Rising up to the challenge Dr. Doris Allen presented to Girl Scouts of the Philippines’ board member, Dr. Estefania Aldaba-Lim, CISV was brought to Manila in 1962.
From 1962 to 1978, Rosalinda Lopez spearheaded all CISV activities as President of CISV Philippines during its Promotional Status classification. In 1996, under the leadership of Roberto Montelibano, CISV International accorded the National Association recognition to CISV Philippines.
Through these years, countless villages have been held locally and participated in internationally. To date, CISV Philippines has hosted 35 of these international summer villages participated in by children and adults from all over the world.
As a result of these pioneering initiatives, the National Association now boasts of five local chapters situated strategically throughout the archipelago.
CISV Philippines, just like other other countries, is made up of CISV chapters. A chapter is where children and adults alike join to participate in CISV programs. If you’d like to join a chapter, check out the following chapters. Some of them may have websites. If they don’t, you can contact us directly to ask how to join.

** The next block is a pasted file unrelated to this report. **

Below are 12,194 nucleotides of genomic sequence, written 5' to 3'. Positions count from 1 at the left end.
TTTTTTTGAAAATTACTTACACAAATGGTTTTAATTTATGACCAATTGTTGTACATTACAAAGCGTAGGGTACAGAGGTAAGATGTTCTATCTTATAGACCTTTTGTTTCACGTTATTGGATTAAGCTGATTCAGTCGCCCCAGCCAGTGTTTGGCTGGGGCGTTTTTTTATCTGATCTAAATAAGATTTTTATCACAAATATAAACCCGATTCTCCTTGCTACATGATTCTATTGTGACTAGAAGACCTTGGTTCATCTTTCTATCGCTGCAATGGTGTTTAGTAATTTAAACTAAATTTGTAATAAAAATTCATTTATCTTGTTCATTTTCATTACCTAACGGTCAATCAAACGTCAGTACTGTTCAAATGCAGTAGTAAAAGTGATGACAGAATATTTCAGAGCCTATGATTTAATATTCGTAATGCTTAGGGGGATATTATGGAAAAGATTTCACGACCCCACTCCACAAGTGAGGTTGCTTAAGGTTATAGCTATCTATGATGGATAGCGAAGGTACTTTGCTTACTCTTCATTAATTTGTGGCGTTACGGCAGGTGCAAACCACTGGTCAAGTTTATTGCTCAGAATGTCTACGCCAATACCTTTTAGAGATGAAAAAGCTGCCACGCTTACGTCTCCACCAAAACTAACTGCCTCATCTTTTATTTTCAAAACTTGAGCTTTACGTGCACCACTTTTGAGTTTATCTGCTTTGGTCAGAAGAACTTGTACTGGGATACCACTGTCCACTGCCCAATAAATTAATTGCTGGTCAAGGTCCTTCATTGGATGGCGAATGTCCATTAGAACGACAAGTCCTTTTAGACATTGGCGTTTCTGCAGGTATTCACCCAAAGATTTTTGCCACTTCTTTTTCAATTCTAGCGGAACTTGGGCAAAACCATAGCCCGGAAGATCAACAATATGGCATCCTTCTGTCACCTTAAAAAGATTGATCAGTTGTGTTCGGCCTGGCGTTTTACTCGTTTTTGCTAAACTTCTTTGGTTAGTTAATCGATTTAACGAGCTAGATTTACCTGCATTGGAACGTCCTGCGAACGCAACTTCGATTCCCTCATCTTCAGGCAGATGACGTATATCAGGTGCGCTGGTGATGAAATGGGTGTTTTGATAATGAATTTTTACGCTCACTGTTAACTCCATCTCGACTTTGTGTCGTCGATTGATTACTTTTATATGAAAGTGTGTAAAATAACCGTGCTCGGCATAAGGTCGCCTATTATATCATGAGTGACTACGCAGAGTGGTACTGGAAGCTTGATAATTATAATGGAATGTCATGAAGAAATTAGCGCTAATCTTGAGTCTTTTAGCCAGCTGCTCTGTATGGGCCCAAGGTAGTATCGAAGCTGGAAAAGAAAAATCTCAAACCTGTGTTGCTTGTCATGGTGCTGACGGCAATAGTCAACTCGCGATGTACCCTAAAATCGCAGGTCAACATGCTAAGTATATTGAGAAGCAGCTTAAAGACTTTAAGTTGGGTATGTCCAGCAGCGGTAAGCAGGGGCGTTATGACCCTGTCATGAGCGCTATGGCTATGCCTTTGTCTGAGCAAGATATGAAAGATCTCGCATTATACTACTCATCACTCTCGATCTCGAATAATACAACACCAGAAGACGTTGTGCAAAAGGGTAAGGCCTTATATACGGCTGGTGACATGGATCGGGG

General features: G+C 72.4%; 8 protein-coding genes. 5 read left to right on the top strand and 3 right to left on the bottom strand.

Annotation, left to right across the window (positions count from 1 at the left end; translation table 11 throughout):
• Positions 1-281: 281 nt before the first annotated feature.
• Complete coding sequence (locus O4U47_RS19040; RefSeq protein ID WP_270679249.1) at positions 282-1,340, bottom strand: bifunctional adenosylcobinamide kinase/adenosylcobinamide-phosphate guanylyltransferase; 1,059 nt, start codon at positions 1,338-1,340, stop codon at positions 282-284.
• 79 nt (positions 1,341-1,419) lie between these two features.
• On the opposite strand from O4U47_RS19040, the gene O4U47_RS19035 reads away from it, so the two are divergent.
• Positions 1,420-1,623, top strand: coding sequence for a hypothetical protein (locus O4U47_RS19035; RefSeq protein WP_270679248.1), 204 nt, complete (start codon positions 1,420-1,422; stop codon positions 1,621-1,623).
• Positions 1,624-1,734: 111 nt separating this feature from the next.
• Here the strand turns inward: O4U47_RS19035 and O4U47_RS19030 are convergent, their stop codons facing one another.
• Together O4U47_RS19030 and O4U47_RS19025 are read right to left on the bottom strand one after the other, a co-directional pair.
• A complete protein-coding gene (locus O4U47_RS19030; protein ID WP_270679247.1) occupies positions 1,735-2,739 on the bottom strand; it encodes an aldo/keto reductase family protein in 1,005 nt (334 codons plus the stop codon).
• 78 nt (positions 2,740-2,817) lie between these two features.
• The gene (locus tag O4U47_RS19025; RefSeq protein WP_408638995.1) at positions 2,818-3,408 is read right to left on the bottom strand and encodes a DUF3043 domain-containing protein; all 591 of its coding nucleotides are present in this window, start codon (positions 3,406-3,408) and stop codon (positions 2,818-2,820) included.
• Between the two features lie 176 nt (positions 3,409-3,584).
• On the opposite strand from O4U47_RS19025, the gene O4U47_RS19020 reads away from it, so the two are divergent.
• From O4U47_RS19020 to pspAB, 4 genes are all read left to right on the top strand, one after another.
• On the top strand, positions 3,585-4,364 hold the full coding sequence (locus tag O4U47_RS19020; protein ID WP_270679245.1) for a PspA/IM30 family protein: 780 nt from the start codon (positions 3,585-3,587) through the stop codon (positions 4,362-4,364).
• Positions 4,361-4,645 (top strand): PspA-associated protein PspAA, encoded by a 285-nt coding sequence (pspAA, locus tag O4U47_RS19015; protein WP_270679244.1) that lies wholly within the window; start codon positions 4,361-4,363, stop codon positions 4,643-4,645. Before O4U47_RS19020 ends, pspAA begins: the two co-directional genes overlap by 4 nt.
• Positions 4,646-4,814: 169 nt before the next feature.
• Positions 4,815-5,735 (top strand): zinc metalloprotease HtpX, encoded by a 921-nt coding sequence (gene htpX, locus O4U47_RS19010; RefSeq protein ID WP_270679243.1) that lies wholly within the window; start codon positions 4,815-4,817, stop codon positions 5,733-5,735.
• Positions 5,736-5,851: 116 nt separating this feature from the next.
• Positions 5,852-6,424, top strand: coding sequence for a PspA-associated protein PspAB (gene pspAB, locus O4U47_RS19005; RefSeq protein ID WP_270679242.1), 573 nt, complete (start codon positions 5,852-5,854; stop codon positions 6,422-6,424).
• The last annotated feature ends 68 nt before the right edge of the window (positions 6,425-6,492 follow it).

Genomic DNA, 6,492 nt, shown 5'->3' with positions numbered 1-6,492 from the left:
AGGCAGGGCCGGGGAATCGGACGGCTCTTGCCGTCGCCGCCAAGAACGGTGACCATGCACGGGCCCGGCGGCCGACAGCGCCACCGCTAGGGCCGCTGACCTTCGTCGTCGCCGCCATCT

“We must start with the children.” ~ Dr. Doris Allen, founder
Following the devastation of World War II, many people were focusing on initiatives to build and maintain peace. One particular idea caught the attention of child psychologist, Dr. Doris Allen. It was a proposal for a UNESCO peace education institute for postgraduates from many disciplines. The idea for Children’s International Summer Villages (today known as CISV International) was conceived by Dr. Allen in 1946. As a specialist in growth and development, Dr. Allen, could not agree that the focus for peace education should be in the field of adult learning. She firmly believed that “the ultimate source for peace, long range, lay with the children.”
From this conviction came her vision of bringing together children from all over the globe to learn to respect different and common values. In 1951, she realized her dream when delegates from eight countries gathered in Cincinnati, USA for the first Children’s International Summer Village (CISV). Over the decades, the organization grew in numbers, countries and activities. In 1979, Doris Allen was nominated for the Nobel Peace Prize – the recipient that year was Mother Teresa.
Over 50 years after the first Village, this program remains the cornerstone of our international educational activities. CISV’s range of programs has increased from one to six different types of international activities and from one village to around 180 international programs a year.
Today CISV operates in over 60 countries and since 1951, more than 190,000 people have participated in more than 5000 international activities.